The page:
Bedroom for overnight carer
Wondering if anyone can point me to something I have missed regarding refusal of local authority to allow an additional bedroom for overnight carer on the basis that Carers Allowance is paid to the partner who lives in the household. They have awarded additional bedroom to the client due to his disability needs as they can’t sleep in the same bedroom but refused the carer. The partner also works part-time and needs to get a decent nights sleep before the days she is due to work so has other family members staying overnight 3 nights a week to support her with this.
I am waiting for the decision to be issued and intend to lodge an appeal but can’t find anything in the caselaw etc. to support/not support my argument. I think it is totally unreasonable that because the partner has CA on the basis of minimum 35 hours care provided to the client that the LA are stating she has to provide all the care he requires.
It is possible they are misreading the regs and they believe that you can only have one extra bedroom in total for both overnight care and/or unable to share room with partner. If so they are mistaken: there are two stages to the application of the size criteria:-
- first, rooms are allowed for occupiers. A member of a couple who cannot share is an occupier who is entitled to a bedroom; so is the other member of the couple
- next, one extra room is allowed for overnight care and another for foster carers - this is an extra room for the whole household, in addition to the rooms for the individual occupiers.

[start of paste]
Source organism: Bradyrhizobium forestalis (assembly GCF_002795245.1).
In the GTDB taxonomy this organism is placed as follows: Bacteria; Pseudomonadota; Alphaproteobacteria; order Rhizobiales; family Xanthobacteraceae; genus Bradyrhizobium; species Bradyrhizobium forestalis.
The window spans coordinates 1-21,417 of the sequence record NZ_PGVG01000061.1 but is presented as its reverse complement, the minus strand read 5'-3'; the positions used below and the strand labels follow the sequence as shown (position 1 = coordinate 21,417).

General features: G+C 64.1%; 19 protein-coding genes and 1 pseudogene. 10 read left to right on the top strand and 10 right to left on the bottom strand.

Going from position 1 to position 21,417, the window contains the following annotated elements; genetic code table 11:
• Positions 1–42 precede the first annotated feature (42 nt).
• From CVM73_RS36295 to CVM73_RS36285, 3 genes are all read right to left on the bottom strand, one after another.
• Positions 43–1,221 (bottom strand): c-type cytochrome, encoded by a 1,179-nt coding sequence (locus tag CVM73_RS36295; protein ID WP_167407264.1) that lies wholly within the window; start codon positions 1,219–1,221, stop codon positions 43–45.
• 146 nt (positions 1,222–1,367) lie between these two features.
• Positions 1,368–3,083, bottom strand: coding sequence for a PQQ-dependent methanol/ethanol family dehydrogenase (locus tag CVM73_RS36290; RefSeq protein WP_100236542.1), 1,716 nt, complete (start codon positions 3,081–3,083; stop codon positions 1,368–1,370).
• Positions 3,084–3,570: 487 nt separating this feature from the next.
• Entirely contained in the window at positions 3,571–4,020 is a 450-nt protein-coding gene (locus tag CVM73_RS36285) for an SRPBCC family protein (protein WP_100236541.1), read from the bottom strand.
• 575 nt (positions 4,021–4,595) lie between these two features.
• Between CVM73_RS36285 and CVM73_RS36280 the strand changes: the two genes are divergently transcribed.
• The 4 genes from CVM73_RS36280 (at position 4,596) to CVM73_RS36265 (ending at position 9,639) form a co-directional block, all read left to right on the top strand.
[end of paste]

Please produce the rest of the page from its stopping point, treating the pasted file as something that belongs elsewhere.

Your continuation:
Alternatively, it may be that the Council is saying the claimant does not “reasonably require” overnight care from someone who does not live with them, because in their view there is someone in the household who has got it covered. That is a factual view they are entitled to take on the evidence, but it can of course be challenged on appeal. But if the Council thinks there is some legal reason why the Carers Allowance award makes it technically impossible to allow a room for an overnight carer, they are wrong about that. There is any number of reasons why a person might need more overnight care than a single CA claimant is able to provide - most obviously, if the CA claimant sleeps during the night as people tend to do.
Thanks HB Anorak, I have contacted HB and informed them I want them to be very specific in their decision letter as why they are refusing the room for the carer as currently their verbal response has been that it is due to the partner having Carers Allowance.
We have had numerous cases in Liverpool with awarding a room for an additional overnight carer as well as a member of the household (partner or adult child) who is the main carer. So as HB Anorak says, there is nothing at all in the legislation which means that if one person is claiming CA no-one else can be an overnight carer. On the “reasonable” grounds - assuming that a claimant reasonably needs overnight care in the first place, it is totally reasonable that a partner, working or not, would need a break from providing it. I would be very surprised if a tribunal did not uphold any appeal on this basis.